A university student was left with damaged eyesight after drinking cut-price 'vodka' from an off-licence.
In a sick twist, the shopkeeper even jokingly told 21-year-old Lauren Platts 'it will blind you', as he sold her the fake spirit for £5.99.
The Sheffield University student laughed off his comments, but after having some of the drink she became violently ill, and is still having problems with her sight two months later.
Miss Platts, from Chesterfield, drank around a third of a bottle mixed with lemonade before going on a night out with friends.
She was terrified when she woke up with blurred vision, vomiting and suffering from searing migraines.
She said: 'I went in and asked for cheap vodka, which I have done before, it was up on the shelf behind the counter for everybody to see. At £5.99 it was a cheap bottle of vodka but not cheap enough to say "whatís wrong with that?"
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'The man behind the counter handed it to me and joked to me, "This will make you blind", which I laughed at, but obviously Iím not laughing now after what has happened .
'I drank probably a third or quarter of the bottle before I went out, mixed with lemonade. My friends and I looked at the UK duty stamp and noticed it was pixellated but again at the time we laughed it off because you trust the place you are buying it from .
Dire warning: The off-licence worker joked that the £5.99 drink could make her blind - but his gruesome prediction turned out to be accurate
'The next morning I woke up and I had the worst migraine Iíve ever had in my life it wasnít like a normal hangover. My vision was blurred , I was throwing up, I couldnít eat anything or drink anything.
Iím just grateful to be alive or not completely blind. This is just from one night of buying this vodka. I now know that what I was drinking was industrial alcohol not fit for human consumption.
'By the second day of feeling like that I was starting to think "will I ever get better?".'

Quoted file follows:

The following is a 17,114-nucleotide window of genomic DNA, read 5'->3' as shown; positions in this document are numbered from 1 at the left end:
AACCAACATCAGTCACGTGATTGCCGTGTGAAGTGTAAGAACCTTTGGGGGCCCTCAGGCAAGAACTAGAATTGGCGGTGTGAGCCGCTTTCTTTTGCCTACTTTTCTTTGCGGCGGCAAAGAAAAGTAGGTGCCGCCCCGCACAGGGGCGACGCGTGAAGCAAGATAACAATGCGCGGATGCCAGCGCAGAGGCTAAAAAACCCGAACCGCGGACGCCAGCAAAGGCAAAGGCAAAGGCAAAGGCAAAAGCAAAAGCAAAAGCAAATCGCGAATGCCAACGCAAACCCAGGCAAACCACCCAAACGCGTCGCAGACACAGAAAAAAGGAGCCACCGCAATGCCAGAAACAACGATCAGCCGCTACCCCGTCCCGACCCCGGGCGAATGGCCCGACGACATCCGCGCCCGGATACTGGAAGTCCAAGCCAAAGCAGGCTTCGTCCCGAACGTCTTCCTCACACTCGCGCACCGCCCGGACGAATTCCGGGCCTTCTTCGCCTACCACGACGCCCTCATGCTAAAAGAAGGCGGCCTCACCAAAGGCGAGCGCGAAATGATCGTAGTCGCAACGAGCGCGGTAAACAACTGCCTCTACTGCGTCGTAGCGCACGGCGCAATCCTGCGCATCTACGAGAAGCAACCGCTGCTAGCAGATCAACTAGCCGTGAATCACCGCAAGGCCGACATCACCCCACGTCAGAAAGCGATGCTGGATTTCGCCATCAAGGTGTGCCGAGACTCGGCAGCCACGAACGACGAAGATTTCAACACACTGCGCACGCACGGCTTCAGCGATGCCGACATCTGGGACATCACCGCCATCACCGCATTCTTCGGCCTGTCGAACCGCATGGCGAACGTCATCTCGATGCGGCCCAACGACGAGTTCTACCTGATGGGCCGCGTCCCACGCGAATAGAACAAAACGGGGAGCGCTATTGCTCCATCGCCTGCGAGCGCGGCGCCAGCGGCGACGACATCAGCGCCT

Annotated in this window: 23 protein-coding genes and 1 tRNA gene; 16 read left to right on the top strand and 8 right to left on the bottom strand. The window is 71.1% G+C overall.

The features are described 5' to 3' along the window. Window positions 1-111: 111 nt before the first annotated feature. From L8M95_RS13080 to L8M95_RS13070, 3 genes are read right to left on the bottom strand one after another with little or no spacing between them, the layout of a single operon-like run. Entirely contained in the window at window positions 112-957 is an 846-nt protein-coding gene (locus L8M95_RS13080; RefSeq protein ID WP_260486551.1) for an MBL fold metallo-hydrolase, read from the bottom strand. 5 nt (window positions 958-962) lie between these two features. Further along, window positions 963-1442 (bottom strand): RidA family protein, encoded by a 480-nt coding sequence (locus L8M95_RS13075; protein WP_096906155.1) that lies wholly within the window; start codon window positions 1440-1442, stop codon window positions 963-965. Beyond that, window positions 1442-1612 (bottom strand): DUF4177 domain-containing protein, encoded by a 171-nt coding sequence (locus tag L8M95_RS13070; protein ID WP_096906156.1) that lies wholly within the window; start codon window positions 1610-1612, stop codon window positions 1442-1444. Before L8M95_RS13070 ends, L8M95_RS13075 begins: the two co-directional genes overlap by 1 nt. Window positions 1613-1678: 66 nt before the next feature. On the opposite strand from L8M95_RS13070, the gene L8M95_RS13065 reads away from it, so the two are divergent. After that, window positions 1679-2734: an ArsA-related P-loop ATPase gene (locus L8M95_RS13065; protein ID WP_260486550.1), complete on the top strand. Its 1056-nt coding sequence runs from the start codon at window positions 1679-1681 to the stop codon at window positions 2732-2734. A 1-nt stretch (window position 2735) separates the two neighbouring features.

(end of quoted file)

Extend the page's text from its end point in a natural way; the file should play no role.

Miss Platts still has blurred vision and regularly loses her peripheral vision.
'Itís really scary,' she said. 'I think I might have it for good, but Iím just grateful to be alive or not completely blind.
'When you canít see anything when youíre driving or even walking down the street trying to cross the road.
'If it is still happening now affecting my vision then I assume it will go on and this is just from one night of buying this vodka
'I now know that what I was drinking was industrial alcohol not fit for human consumption. Obviously the people who produce this donít care what it does.
'This is affecting peopleís everyday lives. The people who produce this donít take any responsibility.'
Speaking out: The 21-year-old is afraid her vision will never be the same after she unknowingly drank the 'industrial alcohol'
Fake vodka is produced on an industrial scale. Often methylated spirit is mixed with bleach to change the colour of the alcohol, so it resembles vodka.
Other chemicals like isopropanol, used in cleaning fluids, and chloroform, used in pesticides, have also been found in bogus brands.
Police and Trading Standards say the illegal industry is becoming more sophisticated.
In July, five men died in an explosion at an industrial unit in Boston, Lincolnshire. Police later confirmed they had found a filtration plant for making fake vodka within the small building.
A consultant at Lincoln County Hospital, Vikas Sodiwala, said patients were turning up at casualty departments complaining of similar symptoms to Miss Platts - dizziness, nausea, stomach pains, vomiting and blurred vision.
Cut-price deal: Lauren Platts bought the cheap 'vodka' because she wanted to save money as a student at Sheffield University (pictured)
He said they had bought vodka at off-licences, drank it at parties, and even got it from car boot sales.
He said: 'Methanol can attack the optic nerve at the back of the eye. This is what can affect a personís vision and in some cases make them blind.
'Iím hearing this is now a nationwide problem and other colleagues in the East Midlands are reporting an increase in patients who donít realise theyíve consumed industrial alcohol, not vodka.'
Ed Binsted, president of the British Bottlers Institute, said fake booze factories were appearing around the country.
He said: 'These places are like timebombs.They are popping up all over the country.
'The industry needs to be one step ahead of the boot-leggers - theyíre getting better at forging the bottles and labels. But the contents are lethal.'
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